Russell Westbrook was back at his best Wednesday as he led the Thunder to a blowout win over the Warriors.
There’s a symbiotic nature to the Warriors-Thunder rivalry, more so than most. The context isn’t new, but looms in the background of each meeting. The logic goes something like this: if the Warriors never rally to knock out OKC on their way to the Finals in 2016, maybe Kevin Durant never leaves, and then Russell Westbrook never wins MVP, then the Thunder almost certainly don’t swing deals for Paul George and Carmelo Anthony … and maybe the whole superteam arms race isn’t quite as pronounced. And so on and so forth.
But indeed those things happened, and as the two teams met for the first time this season Wednesday in Oklahoma City, it was also the first time anyone might have supposed the Thunder could earnestly feel great about how it went down. OKC took a lead five minutes into the first quarter and never gave it back, riding nearly rail-to-rail for a 108–91 victory. Hands down, this was the Thunder’s most convincing performance of the year as the three superstars clicked on all cylinders and the Warriors had none of their typical magic. And as with any good rivalry, that history and how-we-got-here was everywhere.
Oklahoma City’s great big experiment has largely missed the mark in the earlygoing: entering Wednesday, only two of the Thunder’s seven wins had come against the West (plus, they came against the struggling Clippers and Mavericks) and they had an 0–8 mark in games decided by a margin of eight points or less. So it meant something for everything to finally click, and came with a larger degree of validation given the circumstances. Westbrook rolled to 34 points, 10 rebounds and nine assists, George poured in 20 to go with 11 rebounds and a substantive defensive effort and Anthony added 22.
In an offense where the ball can get sticky and the spacing cluttered, seeing Westbrook, George and Anthony all having fun at once was a flash of the Thunder’s substantial competitive ceiling. Twenty-four of OKC’s 33 first-quarter points were scored by those three players, all of whom hit multiple difficult shots to make it happen. The Warriors thrive off runs and running, but as the Thunder pressed and prodded there were few signs of life…unless of course, you count human emotion. “I don’t know if it’s a rivalry, but it's obviously going to be an overhyped game because of who we have and who they have,” Westbrook told ESPN’s Cassidy Hubbarth on-air after the win. It wouldn’t take much to venture a guess that he was lying.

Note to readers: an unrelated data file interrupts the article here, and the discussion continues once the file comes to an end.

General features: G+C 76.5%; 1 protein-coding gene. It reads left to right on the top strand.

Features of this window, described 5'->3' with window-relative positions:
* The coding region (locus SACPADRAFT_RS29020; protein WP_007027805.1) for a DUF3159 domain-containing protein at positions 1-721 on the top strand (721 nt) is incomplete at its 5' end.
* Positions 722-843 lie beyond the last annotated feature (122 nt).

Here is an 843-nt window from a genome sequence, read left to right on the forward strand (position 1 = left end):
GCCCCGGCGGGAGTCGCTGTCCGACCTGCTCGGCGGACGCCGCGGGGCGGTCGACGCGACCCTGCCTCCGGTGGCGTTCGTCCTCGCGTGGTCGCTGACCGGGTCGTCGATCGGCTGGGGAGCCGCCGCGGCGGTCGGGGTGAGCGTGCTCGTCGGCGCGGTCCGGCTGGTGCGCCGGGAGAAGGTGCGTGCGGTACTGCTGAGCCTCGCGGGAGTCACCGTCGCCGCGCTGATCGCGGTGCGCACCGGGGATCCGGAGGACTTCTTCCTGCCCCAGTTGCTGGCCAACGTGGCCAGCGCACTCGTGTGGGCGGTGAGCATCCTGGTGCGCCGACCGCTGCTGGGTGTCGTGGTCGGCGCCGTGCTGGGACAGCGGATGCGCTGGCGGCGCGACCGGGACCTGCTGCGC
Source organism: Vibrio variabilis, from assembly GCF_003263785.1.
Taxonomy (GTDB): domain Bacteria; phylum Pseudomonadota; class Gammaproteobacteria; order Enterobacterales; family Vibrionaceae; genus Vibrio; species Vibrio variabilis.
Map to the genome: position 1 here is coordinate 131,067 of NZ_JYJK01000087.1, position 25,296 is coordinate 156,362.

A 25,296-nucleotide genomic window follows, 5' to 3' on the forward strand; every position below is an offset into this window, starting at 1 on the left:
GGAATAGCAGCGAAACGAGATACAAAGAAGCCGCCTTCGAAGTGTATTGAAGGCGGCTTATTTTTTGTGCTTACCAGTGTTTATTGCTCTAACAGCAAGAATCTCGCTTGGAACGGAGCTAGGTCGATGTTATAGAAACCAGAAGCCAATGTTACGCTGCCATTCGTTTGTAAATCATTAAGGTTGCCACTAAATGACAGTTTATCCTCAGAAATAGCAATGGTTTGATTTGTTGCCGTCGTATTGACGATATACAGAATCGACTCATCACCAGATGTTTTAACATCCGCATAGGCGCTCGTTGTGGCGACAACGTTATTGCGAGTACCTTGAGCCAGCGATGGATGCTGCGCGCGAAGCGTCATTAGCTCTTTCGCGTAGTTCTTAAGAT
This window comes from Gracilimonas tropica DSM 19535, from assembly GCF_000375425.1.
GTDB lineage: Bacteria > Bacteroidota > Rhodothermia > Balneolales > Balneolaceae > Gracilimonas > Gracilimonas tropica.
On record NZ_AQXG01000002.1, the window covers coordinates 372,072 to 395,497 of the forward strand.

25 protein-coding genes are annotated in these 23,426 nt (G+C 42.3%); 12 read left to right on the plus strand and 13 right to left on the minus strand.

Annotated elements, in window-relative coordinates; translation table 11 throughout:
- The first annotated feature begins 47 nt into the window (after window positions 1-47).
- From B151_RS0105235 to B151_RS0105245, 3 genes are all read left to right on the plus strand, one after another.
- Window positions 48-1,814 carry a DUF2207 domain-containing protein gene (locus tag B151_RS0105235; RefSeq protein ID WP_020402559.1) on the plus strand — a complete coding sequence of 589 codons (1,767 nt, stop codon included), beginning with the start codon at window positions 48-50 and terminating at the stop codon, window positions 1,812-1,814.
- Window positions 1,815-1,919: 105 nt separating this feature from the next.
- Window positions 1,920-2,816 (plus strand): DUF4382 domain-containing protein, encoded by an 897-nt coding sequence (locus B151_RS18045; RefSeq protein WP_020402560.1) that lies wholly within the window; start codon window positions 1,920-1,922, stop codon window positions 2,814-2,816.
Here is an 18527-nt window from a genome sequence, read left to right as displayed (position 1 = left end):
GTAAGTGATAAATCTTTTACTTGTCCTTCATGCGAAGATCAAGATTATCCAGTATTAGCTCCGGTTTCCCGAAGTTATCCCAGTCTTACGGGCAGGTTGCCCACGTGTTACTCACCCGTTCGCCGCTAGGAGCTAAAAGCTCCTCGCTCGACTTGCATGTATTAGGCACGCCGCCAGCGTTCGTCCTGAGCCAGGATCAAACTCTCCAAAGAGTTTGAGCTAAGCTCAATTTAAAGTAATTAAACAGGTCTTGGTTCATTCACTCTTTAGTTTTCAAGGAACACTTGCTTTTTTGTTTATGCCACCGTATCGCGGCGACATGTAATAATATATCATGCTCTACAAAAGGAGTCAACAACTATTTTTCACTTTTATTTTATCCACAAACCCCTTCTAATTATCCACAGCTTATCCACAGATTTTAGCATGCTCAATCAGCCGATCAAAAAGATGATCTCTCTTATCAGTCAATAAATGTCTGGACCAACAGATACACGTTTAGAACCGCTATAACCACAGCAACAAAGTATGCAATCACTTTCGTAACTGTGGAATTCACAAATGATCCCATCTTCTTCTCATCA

Although anger and passion often subside as a function of time, the Durant-Westbrook stuff certainly has not. The feud between the two stars bubbled over briefly in midst of a game that was less competitive than it seemed. This time it was more aggressive than passive. Durant and Westbrook chirped after a foul in the second quarter, and things came to a head in the third, which, well, you can just watch for yourself.
But extracurriculars aside, Westbrook showed up at his most unstoppable. Triggered, (nearly) triple-double Russ was back. He snarled his way to all of his favorite spots on the floor and sank his teeth all the way in for a feel-good win at home, butting heads with Durant, Draymond Green and whoever else wanted some. His aggressiveness set the tone early, and Anthony and George fed off it as Golden State’s defense struggled to jell. In the end, he said most of what he needed to say with this dunk.
Good lord Russ, that rim has a family! pic.twitter.com/bSgWuwVi3c— The Crossover (@TheCrossover) November 23, 2017
Moreover, the visual of three All-Stars getting theirs at the same time is a rare and welcome sight. Westbrook, George and Anthony are who they are, which means there will be up and down nights, but also suggests an offensive showing like this is closer to par for the course than what most teams can muster on a good day. This will never be a team that zips the ball back and forth like its opponents, but the drive-and-kick creation and effective taking of turns with three guys this talented is a good place to start. Golden State looked oddly disjointed, sure, but it’s a clear touchstone for Oklahoma City at peak performance. Any sort of momentum they can gather from here is gravy.
Of course, in the context of the big picture, this result may not mean a thing. Such is the nature of the NBA’s grueling 82-game slate. It’s fun to think playoffs, but there’s still a sense of finality when Golden State is involved, no matter the opponent or score. We know the Warriors work because everyone buys in, we know everyone has bought in, and history suggests there’s no current team with the firepower to keep up in a seven-game series. After one massive win, it’s not clear what it will take for the Thunder to get back to this level and stay there, but we know it can work, and who the opponent was. Perhaps for the Thunder, that knowledge can be the first step.